20 Question Tuesday: Hali Flickinger

20 Question Tuesday: Hali Flickinger

By Bob Schaller//Contributor  | Tuesday, November 7, 2017

With gold in Budapest at the 2017 World Championships, 2016 Rio Olympian Hali Flickinger raised her international medal total to a pair of golds (and a 400 IM bronze). The Hungary experience though did more than add to her haul of precious medals -- it made her realize she still has more left. The University of Georgia product, who helped lead Jack Bauerle’s team to NCAA titles in three of her four years, also recently got married. She explains how her recent experiences have changed the direction of her journey in this week’s 20 Question Tuesday.

 

1. The gold in Budapest at Worlds -- what’s it mean?

Hali: Gold. It was super special. I didn’t think I would be on the (4x200) relay (after making the team in the 200 fly), especially after a really disappointing Trials and a really disappointing 200 fly (at Worlds). I thought my meet was over.

 

2. How did you come to be on the relay?

Hali: (National Team Director) Frank (Busch) and (Worlds head coach) Greg (Meehan) asked me to be on the relay. That too was super special. I felt I was able to do something for our country and Team USA. It made me feel so much better that I was able to help and be a part of the team.

 

3. What was the experience itself like, especially after being a 200 flyer and IMer until that point internationally?

Hali: It was cool, super cool, I have never been on a relay at that level. I would do anything for the team and help them out to be our best and win more medals for Team USA. It’s even more special that the coaches trusted me enough to put me on it. That means the world to me, knowing people like that believe in me. That will always get me more motivation in practice moving forward.

 

4. What did the gold do for you personally?

Hali: I mean, it’s cool that I was on a relay and all, but it was definitely a team effort. It is really special, but I know there is so much more that is out there and can be done. It was super special and super cool, and I am so happy.

 

5. Did stepping up when you had no idea you’d be swimming the relay help your mindset moving forward?

Hali: For sure, it was super unexpected. Like I said, I thought my meet was over. I wasn’t even sure -- I thought maybe even my swimming career was over. That relay helped me see how much I love this sport.

 

6. And to have it come with a 200 free swim, that’s kind of cool too, isn’t it?

Hali: I swim to swim, not just one thing -- I swim because I love it. That relay really showed me how much I love swimming. Even if I am mostly labeled a 200 flyer, which is fine, the fact is that I just love to swim, IM or back, and even (laughs) sometimes, breaststroke!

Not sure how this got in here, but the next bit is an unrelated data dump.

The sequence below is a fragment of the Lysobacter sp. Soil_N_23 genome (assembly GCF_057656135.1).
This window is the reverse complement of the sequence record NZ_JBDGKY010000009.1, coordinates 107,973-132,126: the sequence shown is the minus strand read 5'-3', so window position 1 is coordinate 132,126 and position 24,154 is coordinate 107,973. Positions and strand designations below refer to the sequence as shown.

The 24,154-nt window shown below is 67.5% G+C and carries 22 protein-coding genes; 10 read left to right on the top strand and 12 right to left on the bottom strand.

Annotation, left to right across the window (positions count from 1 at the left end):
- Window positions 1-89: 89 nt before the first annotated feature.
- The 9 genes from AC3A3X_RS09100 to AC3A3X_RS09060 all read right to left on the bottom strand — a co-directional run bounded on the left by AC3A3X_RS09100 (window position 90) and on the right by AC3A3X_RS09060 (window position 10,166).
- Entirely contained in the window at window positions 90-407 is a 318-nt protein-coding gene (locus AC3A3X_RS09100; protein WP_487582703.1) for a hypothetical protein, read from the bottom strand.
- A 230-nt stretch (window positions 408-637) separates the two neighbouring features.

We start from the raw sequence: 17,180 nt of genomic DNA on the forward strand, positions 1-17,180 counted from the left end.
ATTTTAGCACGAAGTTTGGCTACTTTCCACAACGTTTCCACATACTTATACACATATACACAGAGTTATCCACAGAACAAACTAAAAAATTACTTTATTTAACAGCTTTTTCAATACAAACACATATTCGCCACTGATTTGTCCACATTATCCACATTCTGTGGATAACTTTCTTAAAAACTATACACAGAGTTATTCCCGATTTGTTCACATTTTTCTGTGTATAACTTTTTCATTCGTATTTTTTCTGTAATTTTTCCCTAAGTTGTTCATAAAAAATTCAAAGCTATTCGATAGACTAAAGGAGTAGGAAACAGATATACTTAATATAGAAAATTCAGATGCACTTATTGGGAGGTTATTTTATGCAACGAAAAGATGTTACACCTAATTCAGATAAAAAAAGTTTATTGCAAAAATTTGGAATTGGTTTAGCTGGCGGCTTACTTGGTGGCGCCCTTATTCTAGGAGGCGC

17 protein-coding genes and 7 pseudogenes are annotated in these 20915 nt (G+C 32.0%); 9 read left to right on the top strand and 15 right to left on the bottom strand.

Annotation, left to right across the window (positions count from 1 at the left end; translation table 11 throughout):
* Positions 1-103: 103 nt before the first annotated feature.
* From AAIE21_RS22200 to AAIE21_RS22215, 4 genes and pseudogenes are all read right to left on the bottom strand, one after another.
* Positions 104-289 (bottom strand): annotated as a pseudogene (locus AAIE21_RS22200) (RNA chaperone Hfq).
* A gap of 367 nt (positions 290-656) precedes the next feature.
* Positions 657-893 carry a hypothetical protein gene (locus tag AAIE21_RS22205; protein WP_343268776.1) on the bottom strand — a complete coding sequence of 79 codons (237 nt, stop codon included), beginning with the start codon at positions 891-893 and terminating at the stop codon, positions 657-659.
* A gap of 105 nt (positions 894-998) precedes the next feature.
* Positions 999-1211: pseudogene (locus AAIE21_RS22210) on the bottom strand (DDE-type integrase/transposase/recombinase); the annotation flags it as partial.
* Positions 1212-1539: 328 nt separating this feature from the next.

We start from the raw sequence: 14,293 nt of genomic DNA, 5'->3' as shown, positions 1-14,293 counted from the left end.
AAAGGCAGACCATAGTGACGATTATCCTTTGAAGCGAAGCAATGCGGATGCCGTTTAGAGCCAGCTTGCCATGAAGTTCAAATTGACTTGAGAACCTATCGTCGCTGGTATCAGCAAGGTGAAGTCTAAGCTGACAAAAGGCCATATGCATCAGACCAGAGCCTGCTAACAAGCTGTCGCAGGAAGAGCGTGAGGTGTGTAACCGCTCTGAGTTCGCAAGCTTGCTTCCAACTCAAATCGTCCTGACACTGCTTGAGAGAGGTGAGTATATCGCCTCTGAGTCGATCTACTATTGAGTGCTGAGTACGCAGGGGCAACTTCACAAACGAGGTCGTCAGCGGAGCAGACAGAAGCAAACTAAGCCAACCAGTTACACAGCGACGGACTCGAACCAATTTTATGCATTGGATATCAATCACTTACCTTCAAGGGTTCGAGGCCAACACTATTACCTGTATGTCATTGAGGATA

7. Getting that gold, holding it in your hand -- is that the memory you had been waiting for?

Hali: It was really, really special to have that happen. It was really cool to be a part of it. It’s always going to be one that I will always remember. It was really exciting.

 

8. And to have it happen in a city as beautiful and historical as Budapest -- what did you think of that amazing city and Hungary as a country?

Hali: I love Budapest! I have traveled quite a lot and seen quite a lot. Budapest was so special. It’ a place I want to go back to and explore more. They hosted a beautiful meet. So you have a beautiful city, the food, the city, and the Hungarian people were awesome swim folks and so nice to us all.

 

9. Did your husband, who had to miss Rio, finally get to see you swim for Team USA?

Hali: He got to see me! That made it fun. It was so special because I remember being in Rio last year with all the immigration stuff going on, he wasn’t allowed to come. This was the first time he was able to see me compete internationally. Hopefully, there will be more in the future.

 

10. Just curious, how much did the gold from Worlds propel you forward?

Hali: I was pretty down before that, and as mentioned I thought I was done after the 200 fly. I was really disappointed. And I was just tired of being disappointed. So (after Worlds), I took two months off with no water, no nothing. And I missed it! I love my teammates. I have been back a month now and am in full training so I plan to swim this next year.

 

11. Too early to say for how long?

Hali: 2020 is something I would love to do but something I can’t say yet that I will do, but it is a goal. I do love swimming. I love what I do, and to do it now like this (as a professional) but still swim with Georgia people, it’s great. I also love trying to get where I want to go. The growth comes from the journey, not so much from the destination. And wherever “there” is, I’m not there yet. So I want to keep going, learn more about what I can do, and along the way I will continue to learn more about myself.

 

12. Was it hard or odd to have that time off and get back in?

Hali: I knew after the time off that I needed to get back in the water. I need to prove I am still more than people have seen, that my best is there, that it is yet to come. So I am swimming full-time again. And I don’t know what the future holds -- maybe 2020, but we will see.